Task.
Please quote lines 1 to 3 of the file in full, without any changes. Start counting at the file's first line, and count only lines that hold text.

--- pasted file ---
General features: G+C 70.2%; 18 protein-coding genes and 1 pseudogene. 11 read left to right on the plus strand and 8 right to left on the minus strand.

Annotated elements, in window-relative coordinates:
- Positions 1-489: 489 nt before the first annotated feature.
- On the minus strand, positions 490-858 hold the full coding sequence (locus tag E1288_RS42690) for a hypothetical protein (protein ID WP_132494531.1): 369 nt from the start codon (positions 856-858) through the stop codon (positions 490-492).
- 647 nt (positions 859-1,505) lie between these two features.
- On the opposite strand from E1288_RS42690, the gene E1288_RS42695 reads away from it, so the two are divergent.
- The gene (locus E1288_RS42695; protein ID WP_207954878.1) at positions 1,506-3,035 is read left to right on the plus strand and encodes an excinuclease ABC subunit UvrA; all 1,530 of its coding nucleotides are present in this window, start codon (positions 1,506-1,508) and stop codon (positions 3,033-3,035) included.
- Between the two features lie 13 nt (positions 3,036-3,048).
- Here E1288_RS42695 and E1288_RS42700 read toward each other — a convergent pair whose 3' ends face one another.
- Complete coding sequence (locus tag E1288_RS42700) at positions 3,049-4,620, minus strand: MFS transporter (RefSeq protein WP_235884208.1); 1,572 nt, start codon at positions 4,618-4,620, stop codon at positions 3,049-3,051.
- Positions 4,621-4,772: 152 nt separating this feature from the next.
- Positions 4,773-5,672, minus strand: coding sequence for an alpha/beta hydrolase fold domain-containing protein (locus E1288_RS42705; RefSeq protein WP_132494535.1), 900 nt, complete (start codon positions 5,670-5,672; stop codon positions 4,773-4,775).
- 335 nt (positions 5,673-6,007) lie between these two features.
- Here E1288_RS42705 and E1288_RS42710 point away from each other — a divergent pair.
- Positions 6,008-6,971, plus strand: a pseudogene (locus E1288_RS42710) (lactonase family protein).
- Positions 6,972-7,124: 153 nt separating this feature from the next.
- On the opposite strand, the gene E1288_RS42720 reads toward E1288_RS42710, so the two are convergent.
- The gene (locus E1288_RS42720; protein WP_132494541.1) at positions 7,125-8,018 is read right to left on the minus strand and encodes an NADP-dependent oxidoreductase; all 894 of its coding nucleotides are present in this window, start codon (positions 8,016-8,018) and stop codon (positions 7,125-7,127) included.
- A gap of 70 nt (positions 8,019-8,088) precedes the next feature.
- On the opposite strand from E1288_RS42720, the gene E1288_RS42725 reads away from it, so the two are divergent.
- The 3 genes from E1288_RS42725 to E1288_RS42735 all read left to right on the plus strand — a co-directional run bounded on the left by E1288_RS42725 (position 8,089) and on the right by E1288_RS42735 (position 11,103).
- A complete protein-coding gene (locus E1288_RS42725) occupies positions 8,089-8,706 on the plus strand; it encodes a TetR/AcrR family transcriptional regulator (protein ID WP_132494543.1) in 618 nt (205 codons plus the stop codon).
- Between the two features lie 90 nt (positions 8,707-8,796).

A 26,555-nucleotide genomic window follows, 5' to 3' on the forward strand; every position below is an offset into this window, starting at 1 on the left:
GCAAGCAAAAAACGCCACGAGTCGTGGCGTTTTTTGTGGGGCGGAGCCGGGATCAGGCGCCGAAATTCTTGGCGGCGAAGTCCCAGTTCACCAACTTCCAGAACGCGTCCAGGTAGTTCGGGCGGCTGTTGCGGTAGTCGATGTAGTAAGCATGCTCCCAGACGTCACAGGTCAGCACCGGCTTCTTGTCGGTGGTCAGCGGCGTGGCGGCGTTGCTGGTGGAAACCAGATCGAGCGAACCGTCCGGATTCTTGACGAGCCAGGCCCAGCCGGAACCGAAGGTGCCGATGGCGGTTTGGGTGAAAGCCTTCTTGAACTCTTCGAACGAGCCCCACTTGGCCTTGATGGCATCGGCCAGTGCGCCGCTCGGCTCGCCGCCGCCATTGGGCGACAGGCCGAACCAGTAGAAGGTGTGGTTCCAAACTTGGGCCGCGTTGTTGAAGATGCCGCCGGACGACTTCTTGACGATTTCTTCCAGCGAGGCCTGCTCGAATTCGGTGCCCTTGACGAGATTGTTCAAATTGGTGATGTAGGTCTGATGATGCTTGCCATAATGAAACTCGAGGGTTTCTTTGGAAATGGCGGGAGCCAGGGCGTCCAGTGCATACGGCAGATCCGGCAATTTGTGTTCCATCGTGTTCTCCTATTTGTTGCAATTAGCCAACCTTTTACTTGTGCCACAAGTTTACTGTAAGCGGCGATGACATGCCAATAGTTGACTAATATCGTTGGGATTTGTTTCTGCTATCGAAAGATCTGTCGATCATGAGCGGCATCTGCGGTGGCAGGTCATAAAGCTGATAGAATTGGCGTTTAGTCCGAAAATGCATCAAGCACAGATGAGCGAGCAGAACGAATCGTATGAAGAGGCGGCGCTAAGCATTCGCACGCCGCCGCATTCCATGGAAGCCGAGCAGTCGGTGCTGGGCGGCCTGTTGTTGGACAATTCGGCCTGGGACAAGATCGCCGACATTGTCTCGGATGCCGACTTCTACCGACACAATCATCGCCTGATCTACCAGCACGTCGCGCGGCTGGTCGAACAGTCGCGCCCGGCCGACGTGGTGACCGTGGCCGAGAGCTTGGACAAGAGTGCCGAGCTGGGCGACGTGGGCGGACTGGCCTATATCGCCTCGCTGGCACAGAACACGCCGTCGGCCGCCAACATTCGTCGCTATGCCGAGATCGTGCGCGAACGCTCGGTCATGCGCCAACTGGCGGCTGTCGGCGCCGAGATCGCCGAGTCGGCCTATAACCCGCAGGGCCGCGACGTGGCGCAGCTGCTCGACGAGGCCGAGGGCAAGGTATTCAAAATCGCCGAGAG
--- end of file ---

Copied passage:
General features: G+C 70.2%; 18 protein-coding genes and 1 pseudogene. 11 read left to right on the plus strand and 8 right to left on the minus strand.

Annotated elements, in window-relative coordinates:
- Positions 1-489: 489 nt before the first annotated feature.